When voting unites Egyptians
Salma Hussein, Saturday 19 Mar 2011
At 9am the queue to vote on the Egyptian constitution takes one entertaining hour in a middle class suburb of Cairo, where the spirit of Tahrir Square reigns

9:30am, Cairo, Egypt on the Constitutional Referendum Day

The seeming endless queue of ladies was twice as long as the men's queue in front of a public school on a middle class street in Nasr City. They came early to cast their vote on the constitutional reform referendum after a week of a hot "Yes" or "No" debate. Amendments to the constitution were drafted in response to the revolution’s demands, but a referendum is necessary to see if it is satisfactory to most Egyptians.

"Men are lazy," winked a veiled lady, smiling.

"Good morning," joined a lady in her mid-forties. "It's my first time I ever vote. I feel my voice counts," she said, adding that she didn't expect the queue would be that long.

Suddenly, her facial muscles cramped when two women in niqab (the full face veil) follow her in the queue. Unconsciously she reached for the cross hanging around her neck.

A discussion begins between the two women in black and another lady. "I know you want to vote yes. My cousin is like you. I respect all opinions," the lady said.

"It doesn't matter who says yes or who says no, the most important thing is that all these people are here to cast their vote," declared a young lady in her twenties. She looked at one of the two women in niqab and asked her "Do you work?"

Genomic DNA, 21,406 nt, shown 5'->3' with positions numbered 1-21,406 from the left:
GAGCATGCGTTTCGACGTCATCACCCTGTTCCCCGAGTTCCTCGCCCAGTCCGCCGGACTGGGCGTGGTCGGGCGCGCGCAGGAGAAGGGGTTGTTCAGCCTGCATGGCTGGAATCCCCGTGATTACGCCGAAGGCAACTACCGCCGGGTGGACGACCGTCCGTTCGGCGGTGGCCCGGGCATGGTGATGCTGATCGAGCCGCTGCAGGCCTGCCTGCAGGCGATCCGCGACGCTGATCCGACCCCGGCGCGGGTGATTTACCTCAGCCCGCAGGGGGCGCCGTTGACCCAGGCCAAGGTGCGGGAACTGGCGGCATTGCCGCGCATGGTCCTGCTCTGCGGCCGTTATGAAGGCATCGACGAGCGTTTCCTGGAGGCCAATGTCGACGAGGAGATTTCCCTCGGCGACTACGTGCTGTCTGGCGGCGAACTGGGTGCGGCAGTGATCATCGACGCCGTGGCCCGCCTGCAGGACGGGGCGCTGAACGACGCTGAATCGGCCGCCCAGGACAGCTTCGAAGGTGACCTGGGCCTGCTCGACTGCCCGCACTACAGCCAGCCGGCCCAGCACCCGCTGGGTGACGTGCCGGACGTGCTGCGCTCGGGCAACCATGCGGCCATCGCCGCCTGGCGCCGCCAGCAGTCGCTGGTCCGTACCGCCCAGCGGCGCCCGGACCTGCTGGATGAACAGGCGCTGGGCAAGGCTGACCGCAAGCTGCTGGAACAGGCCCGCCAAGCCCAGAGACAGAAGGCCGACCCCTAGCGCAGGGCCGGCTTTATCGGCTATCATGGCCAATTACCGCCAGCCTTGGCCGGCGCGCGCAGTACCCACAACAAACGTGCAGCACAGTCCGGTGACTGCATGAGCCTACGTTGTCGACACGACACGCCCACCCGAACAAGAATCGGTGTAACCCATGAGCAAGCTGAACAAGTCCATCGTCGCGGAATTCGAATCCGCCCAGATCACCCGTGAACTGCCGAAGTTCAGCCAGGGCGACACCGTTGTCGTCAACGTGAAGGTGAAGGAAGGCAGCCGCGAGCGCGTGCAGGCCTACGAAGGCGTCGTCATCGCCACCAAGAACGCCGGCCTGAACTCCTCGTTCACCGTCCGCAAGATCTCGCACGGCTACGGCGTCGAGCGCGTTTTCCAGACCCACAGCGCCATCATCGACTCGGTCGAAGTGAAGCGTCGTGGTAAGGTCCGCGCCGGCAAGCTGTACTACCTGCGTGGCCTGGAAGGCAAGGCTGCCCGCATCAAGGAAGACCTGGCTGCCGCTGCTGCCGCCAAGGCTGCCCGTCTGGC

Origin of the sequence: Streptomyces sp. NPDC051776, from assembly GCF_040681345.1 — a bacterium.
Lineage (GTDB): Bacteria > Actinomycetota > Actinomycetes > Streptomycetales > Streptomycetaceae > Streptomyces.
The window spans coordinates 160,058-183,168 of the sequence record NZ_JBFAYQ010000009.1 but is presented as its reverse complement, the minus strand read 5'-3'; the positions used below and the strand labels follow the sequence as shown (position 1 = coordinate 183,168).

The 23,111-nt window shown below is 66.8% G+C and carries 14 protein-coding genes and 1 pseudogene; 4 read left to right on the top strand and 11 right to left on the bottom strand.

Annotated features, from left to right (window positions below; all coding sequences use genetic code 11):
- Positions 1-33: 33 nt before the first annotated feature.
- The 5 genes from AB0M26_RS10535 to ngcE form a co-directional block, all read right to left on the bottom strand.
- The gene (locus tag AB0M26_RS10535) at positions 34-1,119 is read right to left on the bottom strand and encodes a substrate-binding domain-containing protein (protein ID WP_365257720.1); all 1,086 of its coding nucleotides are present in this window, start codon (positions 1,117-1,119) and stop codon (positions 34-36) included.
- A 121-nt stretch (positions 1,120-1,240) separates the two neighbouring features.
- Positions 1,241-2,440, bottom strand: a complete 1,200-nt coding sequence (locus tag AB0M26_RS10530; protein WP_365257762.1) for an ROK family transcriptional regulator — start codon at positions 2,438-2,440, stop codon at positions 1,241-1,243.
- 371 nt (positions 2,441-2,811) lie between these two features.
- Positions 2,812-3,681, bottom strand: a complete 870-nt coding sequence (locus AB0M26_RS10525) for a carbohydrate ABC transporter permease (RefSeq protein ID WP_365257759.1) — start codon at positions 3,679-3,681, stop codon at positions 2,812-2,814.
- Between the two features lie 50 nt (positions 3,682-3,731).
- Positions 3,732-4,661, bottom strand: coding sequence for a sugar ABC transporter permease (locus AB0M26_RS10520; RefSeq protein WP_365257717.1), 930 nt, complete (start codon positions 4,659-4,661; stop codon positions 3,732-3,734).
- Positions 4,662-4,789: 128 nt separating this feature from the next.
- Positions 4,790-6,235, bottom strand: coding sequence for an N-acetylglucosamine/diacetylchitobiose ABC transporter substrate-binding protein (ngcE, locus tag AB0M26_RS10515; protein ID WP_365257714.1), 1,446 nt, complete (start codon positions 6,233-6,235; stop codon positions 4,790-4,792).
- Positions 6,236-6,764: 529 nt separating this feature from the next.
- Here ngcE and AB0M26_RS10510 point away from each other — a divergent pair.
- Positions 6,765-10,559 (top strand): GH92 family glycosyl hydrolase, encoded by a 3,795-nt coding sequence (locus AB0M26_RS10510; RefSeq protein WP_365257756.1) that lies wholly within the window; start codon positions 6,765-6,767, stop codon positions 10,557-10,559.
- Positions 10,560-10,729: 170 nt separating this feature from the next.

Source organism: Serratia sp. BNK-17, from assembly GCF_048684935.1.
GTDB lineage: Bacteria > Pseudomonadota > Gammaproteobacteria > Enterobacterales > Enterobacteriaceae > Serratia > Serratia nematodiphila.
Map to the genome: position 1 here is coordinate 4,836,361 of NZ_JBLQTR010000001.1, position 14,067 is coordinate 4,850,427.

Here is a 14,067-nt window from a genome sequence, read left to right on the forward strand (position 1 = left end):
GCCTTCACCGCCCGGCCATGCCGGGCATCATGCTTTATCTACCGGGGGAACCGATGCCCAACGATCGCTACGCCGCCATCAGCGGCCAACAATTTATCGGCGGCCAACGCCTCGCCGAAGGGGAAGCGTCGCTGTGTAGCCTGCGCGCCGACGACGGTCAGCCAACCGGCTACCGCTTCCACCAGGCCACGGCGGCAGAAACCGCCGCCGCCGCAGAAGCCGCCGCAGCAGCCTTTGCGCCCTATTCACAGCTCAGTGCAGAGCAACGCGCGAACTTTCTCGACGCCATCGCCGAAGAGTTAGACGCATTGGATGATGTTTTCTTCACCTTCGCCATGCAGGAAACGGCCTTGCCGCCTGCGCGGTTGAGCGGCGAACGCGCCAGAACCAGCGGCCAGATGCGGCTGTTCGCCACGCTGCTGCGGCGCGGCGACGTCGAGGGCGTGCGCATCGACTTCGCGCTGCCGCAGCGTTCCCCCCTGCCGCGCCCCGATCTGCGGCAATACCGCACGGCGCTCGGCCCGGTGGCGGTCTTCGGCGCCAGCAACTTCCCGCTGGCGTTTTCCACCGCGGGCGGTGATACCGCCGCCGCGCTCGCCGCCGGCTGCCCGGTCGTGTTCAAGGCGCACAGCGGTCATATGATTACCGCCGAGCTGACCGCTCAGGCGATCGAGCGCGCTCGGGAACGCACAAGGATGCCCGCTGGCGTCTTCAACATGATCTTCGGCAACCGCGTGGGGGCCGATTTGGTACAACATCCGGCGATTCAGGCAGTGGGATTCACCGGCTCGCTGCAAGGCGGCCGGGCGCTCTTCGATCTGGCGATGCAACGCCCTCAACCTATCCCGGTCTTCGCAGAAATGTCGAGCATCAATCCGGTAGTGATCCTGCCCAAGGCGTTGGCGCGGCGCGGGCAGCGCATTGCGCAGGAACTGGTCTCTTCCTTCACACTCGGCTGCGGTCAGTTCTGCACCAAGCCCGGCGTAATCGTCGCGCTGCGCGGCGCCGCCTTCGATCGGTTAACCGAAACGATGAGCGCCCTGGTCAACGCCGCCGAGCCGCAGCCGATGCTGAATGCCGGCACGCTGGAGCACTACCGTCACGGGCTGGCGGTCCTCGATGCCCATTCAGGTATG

"Yes, I am a doctor at a medical public unit in the neighbourhood" she said from underneath her black veil.

The tense lady turned around, this time with a smile: "That makes two of us. My name is Mary," she said, adding that she has worked in a public hospital for 15 years.

"How many years do we have to work before our salary equals the monthly salary of [TV host] Mahmoud Saad?" she joked.

The doctor in the niqab, Aliaa replied: "I get LE400 per month. I have to work for 100 years to get what he gets in one month." Both women laugh.

The queues moved forward. People left the school gate and raised their pink thumbs – the proof that they voted - and everyone cheered. Inside the school the long queue winds around the classrooms, which have been transformed into voting stations.

In the middle of the playground under a hot sun, as hundreds of voters wait for their turn an elegant family tries to cut into the queues to vote. An organiser popped up to stop them and politely told them go to the end of the queue.

"I don't mind waiting for a while as long as everyone respects the queue," says the veiled smiley lady.

To kill time she asked: "If you ladies were to join a party tomorrow, which party would you join?"

"I'll look to a new party. I'll stick to the youth," replied Mary.

Aliaa took a while to think: "The old parties are practically dead. I think I would join a party that represents the Tahrir Square youth revolution."

The veiled smiley lady looked at the two doctors, the one in the full black veil and the Christian and says: "This means that both of you will join the same party. That's a revolution!"